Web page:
Mental ill health represents up to 23% of the total burden of ill health in the UK – the largest single cause of disability. At least one in four people will experience a mental health problem at some point in their lives and around half of people with lifetime mental health problems experience their first symptoms by the age of 14. Promoting good mental health and intervening early, particularly in the crucial childhood and teenage years, can help to prevent mental illness from developing and mitigate its effects when it does.
The costs of mental health problems to the economy in England have recently been estimated at £105 billion per year, and treatment costs are expected to double in the next 20 years. Prevention of mental disorder spending and promotion of mental health represents less than 0.1% of the annual NHS mental health budget.
For people aged between 16 and 74 living in Warwickshire, the rate of common mental health conditions is 121 per 1,000 population. This means that an estimated 46,000 people aged between 16 and 74 in Warwickshire have a common mental health problem.
The Disability Rights Commission has reported on serious inequalities experienced in terms of reduced life expectancy for those with a severe mental illness. People with severe mental illness, such as schizophrenia, die between 15 and 25 years earlier than the average for the general population. The excess under 75 mortality rate for adults with a serious mental health illness in Warwickshire in 2012/13 was 366 compared with 347 nationally.
The overall suicide rate across Warwickshire (9.3 per 100,000 population) was slightly higher than both the equivalent national and regional rates (8.8 and 8.3 respectively) during 2011-2013. Males in Warwickshire have a considerably higher rate of suicide than females; 15.7 per 100,000 compared with 3.3 per 100,000.
In 2012/13, the rate of hospital admissions as a result of self-harm in young people in Warwickshire was 421 per 100,000 population aged 10-24 years. This is significantly higher than the England average at 346 per 100,000 population and the West Midlands average at 366 per 100,000 population.
Improved mental health and wellbeing is associated with a range of better outcomes for people of all ages and backgrounds. These include improved physical health and life expectancy, better educational achievement, increased skills, reduced health risk behaviours such as smoking and alcohol misuse, reduced risk of mental health problems and suicide, improved employment rates and productivity, reduced anti-social behaviour and criminality and higher levels of social interaction and participation.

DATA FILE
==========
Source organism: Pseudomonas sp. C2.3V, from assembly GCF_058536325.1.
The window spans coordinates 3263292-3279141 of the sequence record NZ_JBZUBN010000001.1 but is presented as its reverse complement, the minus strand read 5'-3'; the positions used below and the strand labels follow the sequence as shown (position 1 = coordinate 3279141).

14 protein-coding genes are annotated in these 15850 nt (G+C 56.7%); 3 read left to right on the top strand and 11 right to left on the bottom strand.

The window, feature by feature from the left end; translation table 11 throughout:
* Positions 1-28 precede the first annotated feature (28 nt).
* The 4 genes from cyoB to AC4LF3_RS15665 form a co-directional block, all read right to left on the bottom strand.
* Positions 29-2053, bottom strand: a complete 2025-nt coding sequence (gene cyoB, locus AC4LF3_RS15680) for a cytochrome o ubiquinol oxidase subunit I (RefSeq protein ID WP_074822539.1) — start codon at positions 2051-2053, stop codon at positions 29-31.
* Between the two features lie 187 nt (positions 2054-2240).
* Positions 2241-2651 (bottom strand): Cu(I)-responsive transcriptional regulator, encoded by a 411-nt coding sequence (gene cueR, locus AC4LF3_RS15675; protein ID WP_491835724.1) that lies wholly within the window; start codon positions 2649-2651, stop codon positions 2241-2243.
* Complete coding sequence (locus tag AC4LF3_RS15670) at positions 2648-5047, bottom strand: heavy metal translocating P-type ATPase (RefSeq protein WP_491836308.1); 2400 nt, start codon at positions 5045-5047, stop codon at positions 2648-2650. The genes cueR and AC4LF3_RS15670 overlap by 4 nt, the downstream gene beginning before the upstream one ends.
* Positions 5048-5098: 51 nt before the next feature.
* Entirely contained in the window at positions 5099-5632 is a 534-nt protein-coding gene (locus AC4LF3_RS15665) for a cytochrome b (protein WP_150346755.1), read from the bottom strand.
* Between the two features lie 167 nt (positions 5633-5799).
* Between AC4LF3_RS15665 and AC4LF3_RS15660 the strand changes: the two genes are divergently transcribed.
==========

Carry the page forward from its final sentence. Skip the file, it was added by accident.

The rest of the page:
Warwickshire Child and Adolescent Mental Health Services (CAMHS) offer a comprehensive range of services that provide help and treatment to children and young people experiencing emotional or behavioural difficulties, or mental health problems, disorders and illnesses. In 2014/15, CAMHS received 4,029 referrals, of which 54% were from Primary Health Care and 1,439 assessments were carried out.
The service had 1,454 children on their caseload at the end of 2014/15, up from 1,190 children at the end of 2012/13. The number of referrals to CAMHS has almost doubled over the same time period, from 2,434 in 2012/13, an increase of two thirds (66%) in two financial years.
Out of nearly 2,000 young people who commenced contact with CAMHS in 2014/15, 44% were from Warwickshire North (Nuneaton & Bedworth & North Warwickshire), 39% were from South Warwickshire (Warwick & Stratford-on-Avon Districts) and 11% were from Rugby Borough. Over one in five (23%) were aged 0-9 years, a third (33%) were aged 9-14 years, 29% were aged 14-16 years and the remaining 15% were aged 16-18 years.
Improving Access to Psychological Therapy (IAPT) is an NHS service designed to offer psychological therapies to people suffering from anxiety, depression and stress. In 2014/15, Coventry & Rugby CCG received 7,860 referrals to IAPT of which 37% were males & 63% females. Nine in ten (91%) patients were between 18 and 64 years and over two thirds (68%) of patients had a reason for referral recorded, of which half suffered from mixed anxiety and depressive disorder.
Over 2,100 patients completed their treatment, representing 30% of total referrals. South Warwickshire CCG received 3,785 referrals to IAPT in 2014/15 of which 35% were males & 65% were females. Again the majority of patients (88%) were between 18-64 years, with 8% aged 65+ and 4% aged between 16 & 17 years. Four out of five (80%) patients had a reason for referral recorded, of which 41% suffered from mixed anxiety and depressive disorder. The proportion of those completing treatment is higher for South Warwickshire CCG at 36% of total referrals.
Warwickshire North CCG received 3,045 referrals in 2014/15 of which 36% were males & 64% females. Nine in ten patients were between 18-64 years and 78% of patients had a reason for referral recorded, of which 46% suffered from mixed anxiety and depressive disorder. Nearly 900 patients completed treatment, a third (33%) of those referred to the service.